Information Disclosure in Negotiating with Informed Customers

Michael Ahearne, University of Houston, Yashar Atefi, Zachary Hall, Sebastian Hohenberg, and Florian Zettelmeyer, 2019, 19-129

Negotiation-based industries have lost the advantage of information asymmetry. Today, buyers can easily gather information about their intended purchase before negotiating with sellers. In response, sellers have shifted attention to aftermarkets where they still have an information advantage for add-ons such as insurance, financing, service, and maintenance.

Here, Michael Ahearne, Yashar Atefi, Zachary Hall, Sebastian Hohenberg, and Florian Zettelmeyer argue that the leveled playing field in the frontend is actually an opportunity to build trust with buyers, since the knowledgeable customer can verify the accuracy of information disclosed by the seller. They test their idea – which has not been considered in the literature to date – in this setting of information symmetry in the frontend (main purchase) and information asymmetry in the backend (aftermarket).

Across one observational study and two experiments, they show that disclosing sellers’ cost at the beginning of the negotiation, by revealing the manufacturer’s invoice of the product, builds trust in the frontend, which pays off in the backend. In an observational study in the automotive industry, customers to whom the salesperson revealed the invoice price at the beginning of the negotiation spent significantly more in the backend, and were more likely to come back for service a year after, compared to those to whom the invoice was either revealed later in the negotiation or not disclosed at all.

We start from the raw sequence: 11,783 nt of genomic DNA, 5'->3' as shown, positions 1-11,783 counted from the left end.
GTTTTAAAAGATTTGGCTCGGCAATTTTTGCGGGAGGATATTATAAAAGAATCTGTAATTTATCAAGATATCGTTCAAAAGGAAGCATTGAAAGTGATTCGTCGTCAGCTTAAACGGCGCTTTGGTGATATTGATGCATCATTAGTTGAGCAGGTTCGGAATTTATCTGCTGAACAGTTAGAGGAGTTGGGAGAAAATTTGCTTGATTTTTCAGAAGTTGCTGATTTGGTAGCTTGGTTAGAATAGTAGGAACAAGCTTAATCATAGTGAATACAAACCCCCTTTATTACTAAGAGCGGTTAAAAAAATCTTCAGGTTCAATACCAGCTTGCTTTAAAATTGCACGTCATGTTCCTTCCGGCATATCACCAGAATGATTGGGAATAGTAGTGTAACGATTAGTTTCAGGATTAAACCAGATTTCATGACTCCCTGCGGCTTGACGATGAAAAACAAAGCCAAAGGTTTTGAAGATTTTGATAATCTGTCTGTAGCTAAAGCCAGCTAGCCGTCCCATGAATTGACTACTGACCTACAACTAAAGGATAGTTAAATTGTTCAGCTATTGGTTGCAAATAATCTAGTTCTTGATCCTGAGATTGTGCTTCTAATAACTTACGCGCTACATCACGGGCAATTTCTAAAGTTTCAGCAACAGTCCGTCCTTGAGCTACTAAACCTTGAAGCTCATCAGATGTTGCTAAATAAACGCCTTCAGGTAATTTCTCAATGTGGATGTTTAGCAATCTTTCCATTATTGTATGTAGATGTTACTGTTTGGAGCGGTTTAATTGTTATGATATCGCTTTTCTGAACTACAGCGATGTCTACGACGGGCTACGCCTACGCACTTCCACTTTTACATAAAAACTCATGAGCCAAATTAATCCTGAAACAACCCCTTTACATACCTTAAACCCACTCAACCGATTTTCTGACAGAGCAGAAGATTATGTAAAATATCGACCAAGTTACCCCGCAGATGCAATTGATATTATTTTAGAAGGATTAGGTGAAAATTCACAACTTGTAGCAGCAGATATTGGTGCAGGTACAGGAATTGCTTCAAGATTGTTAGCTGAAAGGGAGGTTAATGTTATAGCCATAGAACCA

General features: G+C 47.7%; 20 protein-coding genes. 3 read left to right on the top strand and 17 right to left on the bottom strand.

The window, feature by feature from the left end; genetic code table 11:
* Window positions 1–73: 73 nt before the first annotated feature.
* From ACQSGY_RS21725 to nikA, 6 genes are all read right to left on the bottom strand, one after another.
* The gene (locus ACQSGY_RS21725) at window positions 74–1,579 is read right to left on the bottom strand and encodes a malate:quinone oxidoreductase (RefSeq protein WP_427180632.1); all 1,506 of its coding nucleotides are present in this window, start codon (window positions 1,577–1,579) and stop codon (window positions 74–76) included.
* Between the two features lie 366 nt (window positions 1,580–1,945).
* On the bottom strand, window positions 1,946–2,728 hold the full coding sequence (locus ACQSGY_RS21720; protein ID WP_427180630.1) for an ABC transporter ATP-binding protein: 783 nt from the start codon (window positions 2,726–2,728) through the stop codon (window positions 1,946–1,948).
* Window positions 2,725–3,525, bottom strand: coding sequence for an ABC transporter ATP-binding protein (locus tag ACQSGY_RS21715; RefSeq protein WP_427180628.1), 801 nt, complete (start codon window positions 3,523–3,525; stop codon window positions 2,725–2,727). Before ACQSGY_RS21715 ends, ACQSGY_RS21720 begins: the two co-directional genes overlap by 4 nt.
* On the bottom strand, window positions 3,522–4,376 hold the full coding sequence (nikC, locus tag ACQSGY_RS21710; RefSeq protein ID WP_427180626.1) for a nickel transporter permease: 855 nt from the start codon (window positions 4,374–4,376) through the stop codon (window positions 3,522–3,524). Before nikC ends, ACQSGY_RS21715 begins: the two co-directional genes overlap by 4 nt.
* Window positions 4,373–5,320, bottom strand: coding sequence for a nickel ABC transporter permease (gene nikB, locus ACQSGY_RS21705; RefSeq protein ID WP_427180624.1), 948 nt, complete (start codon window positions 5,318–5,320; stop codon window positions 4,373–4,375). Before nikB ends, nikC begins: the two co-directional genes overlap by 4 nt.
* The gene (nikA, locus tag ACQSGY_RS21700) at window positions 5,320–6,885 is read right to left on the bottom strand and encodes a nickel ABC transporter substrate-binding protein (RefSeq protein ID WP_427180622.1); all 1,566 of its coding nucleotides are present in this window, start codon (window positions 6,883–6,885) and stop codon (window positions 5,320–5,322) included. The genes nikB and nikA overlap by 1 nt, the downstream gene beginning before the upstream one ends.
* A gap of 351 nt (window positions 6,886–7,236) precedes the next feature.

They replicated these findings in a simulated negotiation experiment and a scenario-based experiment, which allowed them to test moderators and the mediating role of trust.

Put into Practice

Most firms realize that succeeding in the market does not guarantee success in the aftermarket. A recent study by Bain & Company revealed that many firms utilize only 10% to 25% of their full aftermarket potential for their installed base. Applying this simple strategy in the frontend can help firms significantly improve their backend margins.

Moreover, because salespeople are often incentivized based on their immediate sales rather than the aftermarket outcomes, these findings imply that a more holistic look at the entire value chain might be better in designing salesforce compensation plans.

Michael Ahearne is C.T. Bauer Professor of Marketing, C.T. Bauer College of Business, University of Houston. Yashar Atefi is Assistant Professor of Marketing and the Director of the Sales Leadership Center, Daniels College of Business, University of Denver. Zachary Hall is Associate Professor of Marketing, Neeley School of Business, Texas Christian University. Sebastian Hohenberg is Assistant Professor of Marketing, McCombs School of Business, University of Texas at Austin. Florian Zettelmeyer is Nancy L. Ertle Professor of Marketing, Kellogg School of Management, Northwestern University.



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